If you try different user names, it [the PHP code] will take a different amount of time depending on if the username is there or not. If password_verify takes 0.1 seconds, you can simply measure that difference to determine if the username is valid or not. On average, requests for taken usernames will take longer than those for available ones.@ircmaxell
In most code, validation for logins will take longer if the username/password exists, as additional code routines are then called for further processing.
It’s this basis that is used in timing attacks. Since these kind of timing can be used at brute-force logins to determine if usernames/e-mail addresses exist or not, it could be argued that "Invalid Username or Password" alerts make for useless error messages, as they don’t tell the user what exactly is wrong, but an attacker can figure it out nonetheless. So you sacrifice usability for a security measure that isn’t one.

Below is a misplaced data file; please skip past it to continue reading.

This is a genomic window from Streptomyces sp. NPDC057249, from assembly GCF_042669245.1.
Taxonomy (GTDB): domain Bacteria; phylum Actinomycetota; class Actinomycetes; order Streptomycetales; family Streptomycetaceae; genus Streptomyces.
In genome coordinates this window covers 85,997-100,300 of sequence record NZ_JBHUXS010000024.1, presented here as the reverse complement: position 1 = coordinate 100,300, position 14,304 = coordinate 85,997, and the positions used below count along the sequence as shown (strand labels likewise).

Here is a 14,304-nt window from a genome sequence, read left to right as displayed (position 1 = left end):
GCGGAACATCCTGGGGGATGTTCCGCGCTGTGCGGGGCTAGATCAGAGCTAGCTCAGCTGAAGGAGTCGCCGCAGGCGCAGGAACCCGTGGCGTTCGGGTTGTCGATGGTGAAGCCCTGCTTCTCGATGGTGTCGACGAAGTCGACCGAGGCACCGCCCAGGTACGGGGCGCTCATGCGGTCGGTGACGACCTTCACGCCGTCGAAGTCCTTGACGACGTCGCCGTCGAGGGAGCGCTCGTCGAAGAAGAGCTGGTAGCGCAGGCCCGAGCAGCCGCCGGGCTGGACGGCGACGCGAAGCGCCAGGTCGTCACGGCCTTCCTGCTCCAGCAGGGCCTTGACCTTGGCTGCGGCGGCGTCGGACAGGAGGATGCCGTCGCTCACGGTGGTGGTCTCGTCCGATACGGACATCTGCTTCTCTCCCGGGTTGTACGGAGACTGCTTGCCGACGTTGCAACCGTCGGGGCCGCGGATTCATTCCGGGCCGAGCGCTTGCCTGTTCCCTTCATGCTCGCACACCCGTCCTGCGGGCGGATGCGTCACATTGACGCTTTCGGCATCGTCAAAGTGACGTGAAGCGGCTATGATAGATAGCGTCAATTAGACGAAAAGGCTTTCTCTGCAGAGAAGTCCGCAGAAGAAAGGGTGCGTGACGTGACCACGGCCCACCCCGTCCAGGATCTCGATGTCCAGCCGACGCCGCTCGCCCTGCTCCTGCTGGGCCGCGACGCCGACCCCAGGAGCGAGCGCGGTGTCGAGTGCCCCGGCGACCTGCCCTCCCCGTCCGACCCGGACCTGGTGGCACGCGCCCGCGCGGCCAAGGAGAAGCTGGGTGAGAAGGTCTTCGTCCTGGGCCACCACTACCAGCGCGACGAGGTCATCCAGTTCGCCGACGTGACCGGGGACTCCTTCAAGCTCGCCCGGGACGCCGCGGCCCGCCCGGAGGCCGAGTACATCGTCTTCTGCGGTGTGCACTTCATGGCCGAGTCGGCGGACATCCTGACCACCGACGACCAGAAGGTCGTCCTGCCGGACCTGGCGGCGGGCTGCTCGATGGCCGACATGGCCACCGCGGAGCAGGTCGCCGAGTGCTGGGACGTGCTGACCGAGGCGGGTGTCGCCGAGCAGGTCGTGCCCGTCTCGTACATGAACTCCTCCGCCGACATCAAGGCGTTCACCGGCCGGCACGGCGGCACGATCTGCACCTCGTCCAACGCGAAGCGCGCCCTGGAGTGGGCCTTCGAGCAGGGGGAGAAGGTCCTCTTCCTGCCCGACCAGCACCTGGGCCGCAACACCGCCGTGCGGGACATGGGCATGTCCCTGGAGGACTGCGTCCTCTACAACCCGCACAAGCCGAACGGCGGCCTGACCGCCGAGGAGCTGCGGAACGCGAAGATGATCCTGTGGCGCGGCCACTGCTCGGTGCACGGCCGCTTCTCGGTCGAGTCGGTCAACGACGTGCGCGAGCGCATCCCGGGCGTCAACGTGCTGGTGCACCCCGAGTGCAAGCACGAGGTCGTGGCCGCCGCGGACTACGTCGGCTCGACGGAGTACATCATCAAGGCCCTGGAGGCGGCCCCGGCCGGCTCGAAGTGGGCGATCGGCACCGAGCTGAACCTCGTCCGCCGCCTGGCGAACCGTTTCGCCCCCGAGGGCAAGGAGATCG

Having said that, I still believe in disclosing as little information as possible to your “attacker”. I consider it far safer to say “invalid input” than to say “username exists, but your password is wrong". Even if this means less of a user experience, the security (even through obscurity) should remain a priority. I like how @ircmaxell closes his post, as it summarises it pretty well.
From a practical standpoint, I wouldn’t worry about timing attacks until I was confident that the other potential vectors are secured. With that said, I do think it’s quite interesting and worth knowing about. But like everything else in security and programming, it’s all about tradeoffs.@ircmaxell